In each and every conversation we had over breakfast at Pat’s Diner, Dunkin Donuts, or the Parkside Diner, he would at some point mention how important it was to improve the city of Trenton. In the middle of jokes, catching up, and chewing the fat, we would eventually get to Trenton’s dire straits.
Despite the sad and unfortunate nature of Mr. Clark’s untimely death, I think his departure from this earth shows me something fundamental about the nature of time and how important it is to use time wisely while you still have a chance. Indeed, Mr. Clark used his short time on planet earth to help others, build up his community, and last but not least, take care of his precious granddaughter. During his lifespan, Mr. Clark had no time for hate, finger-pointing, and criticizing the powers that be. He was better than that.
Dion was a man of principle that never missed a city council meeting. Dion fought for this city with every fiber of his being and never asked for a reward. He lived and breathed Trenton, and in particular his beloved Wilbur Section. Indeed, Dion had a fierce sense of urgency about urban blight, ATV’s in the community, illegal dumping and a host of other quality of life issues that plagued this great, yet beleaguered city. In different conversations, he was fond of saying that he was not some great hero, rather he saw himself as simply being a good neighbor.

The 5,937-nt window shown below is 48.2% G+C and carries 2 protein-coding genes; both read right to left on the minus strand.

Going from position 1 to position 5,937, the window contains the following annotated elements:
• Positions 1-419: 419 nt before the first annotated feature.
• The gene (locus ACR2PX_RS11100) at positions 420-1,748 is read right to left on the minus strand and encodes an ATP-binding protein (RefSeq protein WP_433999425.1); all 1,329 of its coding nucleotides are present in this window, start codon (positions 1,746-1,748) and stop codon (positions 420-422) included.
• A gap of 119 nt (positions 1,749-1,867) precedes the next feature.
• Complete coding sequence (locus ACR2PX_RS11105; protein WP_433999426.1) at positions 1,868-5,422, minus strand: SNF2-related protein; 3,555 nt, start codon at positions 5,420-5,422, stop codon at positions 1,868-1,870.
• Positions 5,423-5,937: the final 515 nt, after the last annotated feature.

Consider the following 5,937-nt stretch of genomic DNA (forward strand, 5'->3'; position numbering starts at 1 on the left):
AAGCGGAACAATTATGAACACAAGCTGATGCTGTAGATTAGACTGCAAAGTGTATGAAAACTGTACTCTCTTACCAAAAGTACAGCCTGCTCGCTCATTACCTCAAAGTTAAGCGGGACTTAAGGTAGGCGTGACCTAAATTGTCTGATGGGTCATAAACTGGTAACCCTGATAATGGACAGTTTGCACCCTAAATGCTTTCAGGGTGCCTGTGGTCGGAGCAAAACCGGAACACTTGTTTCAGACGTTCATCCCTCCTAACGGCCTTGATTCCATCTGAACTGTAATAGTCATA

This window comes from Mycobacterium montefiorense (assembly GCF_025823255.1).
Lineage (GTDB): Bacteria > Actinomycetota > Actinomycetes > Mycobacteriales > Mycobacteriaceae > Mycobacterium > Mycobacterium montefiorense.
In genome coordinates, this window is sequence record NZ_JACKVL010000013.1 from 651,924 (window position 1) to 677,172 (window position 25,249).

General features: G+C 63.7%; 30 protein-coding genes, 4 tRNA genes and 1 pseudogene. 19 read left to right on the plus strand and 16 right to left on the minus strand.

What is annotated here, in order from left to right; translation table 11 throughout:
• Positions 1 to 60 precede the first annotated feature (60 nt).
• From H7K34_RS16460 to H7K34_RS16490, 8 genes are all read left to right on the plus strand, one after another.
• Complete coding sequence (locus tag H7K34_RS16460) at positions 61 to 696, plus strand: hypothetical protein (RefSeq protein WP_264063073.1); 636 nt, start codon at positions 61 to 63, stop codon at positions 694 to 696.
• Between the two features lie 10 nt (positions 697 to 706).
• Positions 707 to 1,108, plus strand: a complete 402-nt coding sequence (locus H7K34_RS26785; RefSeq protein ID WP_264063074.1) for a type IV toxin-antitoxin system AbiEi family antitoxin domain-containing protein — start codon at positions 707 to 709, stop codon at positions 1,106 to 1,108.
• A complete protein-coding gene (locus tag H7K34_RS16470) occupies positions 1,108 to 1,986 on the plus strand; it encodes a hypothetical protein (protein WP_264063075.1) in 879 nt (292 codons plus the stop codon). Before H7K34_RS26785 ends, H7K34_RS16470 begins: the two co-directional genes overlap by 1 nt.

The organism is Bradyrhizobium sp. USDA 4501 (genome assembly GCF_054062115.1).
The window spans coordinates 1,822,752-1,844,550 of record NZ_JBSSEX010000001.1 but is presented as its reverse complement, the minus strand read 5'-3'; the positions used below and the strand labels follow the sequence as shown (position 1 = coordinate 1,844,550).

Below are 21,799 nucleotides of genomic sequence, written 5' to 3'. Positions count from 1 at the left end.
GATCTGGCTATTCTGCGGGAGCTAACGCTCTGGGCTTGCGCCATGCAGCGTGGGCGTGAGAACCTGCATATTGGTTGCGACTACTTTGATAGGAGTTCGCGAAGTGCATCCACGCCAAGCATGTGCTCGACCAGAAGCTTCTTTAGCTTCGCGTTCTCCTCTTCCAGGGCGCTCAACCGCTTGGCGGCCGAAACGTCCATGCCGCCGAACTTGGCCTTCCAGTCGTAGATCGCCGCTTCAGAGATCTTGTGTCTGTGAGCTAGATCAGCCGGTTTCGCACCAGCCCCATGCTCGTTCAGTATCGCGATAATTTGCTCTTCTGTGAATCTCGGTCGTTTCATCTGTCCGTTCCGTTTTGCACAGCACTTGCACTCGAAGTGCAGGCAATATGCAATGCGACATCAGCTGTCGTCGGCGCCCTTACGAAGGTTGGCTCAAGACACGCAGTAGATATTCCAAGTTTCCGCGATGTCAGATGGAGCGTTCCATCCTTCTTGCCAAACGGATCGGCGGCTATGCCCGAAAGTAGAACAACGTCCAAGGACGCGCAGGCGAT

Dion used his time to make a difference while he was here. He taught me that you don't have to be flashy or dribble a basketball to be a hero. Lo and behold, he showed me that caring about your community makes you a hero albeit an unsung hero, but a hero nonetheless. Indeed, Dion’s life and legacy will live on as long as I have something to say about it. That's my story and I'm sticking to it.
Below you will find different video interviews he and I had while he was with us…